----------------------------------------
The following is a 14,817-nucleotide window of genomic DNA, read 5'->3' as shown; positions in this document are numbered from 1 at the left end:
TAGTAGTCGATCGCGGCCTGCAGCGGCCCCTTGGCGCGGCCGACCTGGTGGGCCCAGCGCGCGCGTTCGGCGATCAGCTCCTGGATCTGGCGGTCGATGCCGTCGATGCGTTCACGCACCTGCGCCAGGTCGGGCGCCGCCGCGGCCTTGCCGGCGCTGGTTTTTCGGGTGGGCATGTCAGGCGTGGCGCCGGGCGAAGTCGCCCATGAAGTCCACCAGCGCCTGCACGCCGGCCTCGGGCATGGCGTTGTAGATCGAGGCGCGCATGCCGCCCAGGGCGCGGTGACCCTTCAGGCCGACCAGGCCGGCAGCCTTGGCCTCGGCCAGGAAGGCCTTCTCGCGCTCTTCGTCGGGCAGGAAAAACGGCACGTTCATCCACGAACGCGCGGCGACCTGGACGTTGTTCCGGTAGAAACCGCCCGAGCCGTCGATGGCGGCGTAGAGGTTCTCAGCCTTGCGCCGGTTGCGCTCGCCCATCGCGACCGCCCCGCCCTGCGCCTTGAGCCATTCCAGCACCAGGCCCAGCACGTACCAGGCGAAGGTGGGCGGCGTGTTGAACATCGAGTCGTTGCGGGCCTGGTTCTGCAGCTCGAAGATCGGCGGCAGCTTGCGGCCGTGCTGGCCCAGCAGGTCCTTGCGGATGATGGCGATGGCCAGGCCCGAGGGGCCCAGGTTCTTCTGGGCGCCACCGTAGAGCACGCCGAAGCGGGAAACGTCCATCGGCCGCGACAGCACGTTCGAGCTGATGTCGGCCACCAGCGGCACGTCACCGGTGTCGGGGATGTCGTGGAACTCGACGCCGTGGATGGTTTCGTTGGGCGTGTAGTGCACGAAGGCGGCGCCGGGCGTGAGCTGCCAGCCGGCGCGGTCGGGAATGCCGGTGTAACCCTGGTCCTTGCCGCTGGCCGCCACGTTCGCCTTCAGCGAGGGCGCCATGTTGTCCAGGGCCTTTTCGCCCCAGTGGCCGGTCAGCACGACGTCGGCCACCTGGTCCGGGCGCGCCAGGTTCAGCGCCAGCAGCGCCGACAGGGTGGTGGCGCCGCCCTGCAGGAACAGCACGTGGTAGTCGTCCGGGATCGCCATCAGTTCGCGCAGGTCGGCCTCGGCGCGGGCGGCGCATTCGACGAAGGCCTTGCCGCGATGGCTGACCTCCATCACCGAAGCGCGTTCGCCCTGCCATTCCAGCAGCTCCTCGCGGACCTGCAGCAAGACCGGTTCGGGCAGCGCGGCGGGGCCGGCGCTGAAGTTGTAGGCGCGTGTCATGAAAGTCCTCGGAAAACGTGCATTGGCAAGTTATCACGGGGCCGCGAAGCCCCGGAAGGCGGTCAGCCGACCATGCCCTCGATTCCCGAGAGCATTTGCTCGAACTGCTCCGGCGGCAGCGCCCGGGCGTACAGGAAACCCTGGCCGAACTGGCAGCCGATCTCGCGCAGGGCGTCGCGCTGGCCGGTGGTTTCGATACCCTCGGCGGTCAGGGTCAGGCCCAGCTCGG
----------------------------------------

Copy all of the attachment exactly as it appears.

The following is a 14,817-nucleotide window of genomic DNA, read 5'->3' as shown; positions in this document are numbered from 1 at the left end:
TAGTAGTCGATCGCGGCCTGCAGCGGCCCCTTGGCGCGGCCGACCTGGTGGGCCCAGCGCGCGCGTTCGGCGATCAGCTCCTGGATCTGGCGGTCGATGCCGTCGATGCGTTCACGCACCTGCGCCAGGTCGGGCGCCGCCGCGGCCTTGCCGGCGCTGGTTTTTCGGGTGGGCATGTCAGGCGTGGCGCCGGGCGAAGTCGCCCATGAAGTCCACCAGCGCCTGCACGCCGGCCTCGGGCATGGCGTTGTAGATCGAGGCGCGCATGCCGCCCAGGGCGCGGTGACCCTTCAGGCCGACCAGGCCGGCAGCCTTGGCCTCGGCCAGGAAGGCCTTCTCGCGCTCTTCGTCGGGCAGGAAAAACGGCACGTTCATCCACGAACGCGCGGCGACCTGGACGTTGTTCCGGTAGAAACCGCCCGAGCCGTCGATGGCGGCGTAGAGGTTCTCAGCCTTGCGCCGGTTGCGCTCGCCCATCGCGACCGCCCCGCCCTGCGCCTTGAGCCATTCCAGCACCAGGCCCAGCACGTACCAGGCGAAGGTGGGCGGCGTGTTGAACATCGAGTCGTTGCGGGCCTGGTTCTGCAGCTCGAAGATCGGCGGCAGCTTGCGGCCGTGCTGGCCCAGCAGGTCCTTGCGGATGATGGCGATGGCCAGGCCCGAGGGGCCCAGGTTCTTCTGGGCGCCACCGTAGAGCACGCCGAAGCGGGAAACGTCCATCGGCCGCGACAGCACGTTCGAGCTGATGTCGGCCACCAGCGGCACGTCACCGGTGTCGGGGATGTCGTGGAACTCGACGCCGTGGATGGTTTCGTTGGGCGTGTAGTGCACGAAGGCGGCGCCGGGCGTGAGCTGCCAGCCGGCGCGGTCGGGAATGCCGGTGTAACCCTGGTCCTTGCCGCTGGCCGCCACGTTCGCCTTCAGCGAGGGCGCCATGTTGTCCAGGGCCTTTTCGCCCCAGTGGCCGGTCAGCACGACGTCGGCCACCTGGTCCGGGCGCGCCAGGTTCAGCGCCAGCAGCGCCGACAGGGTGGTGGCGCCGCCCTGCAGGAACAGCACGTGGTAGTCGTCCGGGATCGCCATCAGTTCGCGCAGGTCGGCCTCGGCGCGGGCGGCGCATTCGACGAAGGCCTTGCCGCGATGGCTGACCTCCATCACCGAAGCGCGTTCGCCCTGCCATTCCAGCAGCTCCTCGCGGACCTGCAGCAAGACCGGTTCGGGCAGCGCGGCGGGGCCGGCGCTGAAGTTGTAGGCGCGTGTCATGAAAGTCCTCGGAAAACGTGCATTGGCAAGTTATCACGGGGCCGCGAAGCCCCGGAAGGCGGTCAGCCGACCATGCCCTCGATTCCCGAGAGCATTTGCTCGAACTGCTCCGGCGGCAGCGCCCGGGCGTACAGGAAACCCTGGCCGAACTGGCAGCCGATCTCGCGCAGGGCGTCGCGCTGGCCGGTGGTTTCGATACCCTCGGCGGTCAGGGTCAGGCCCAGCTCGG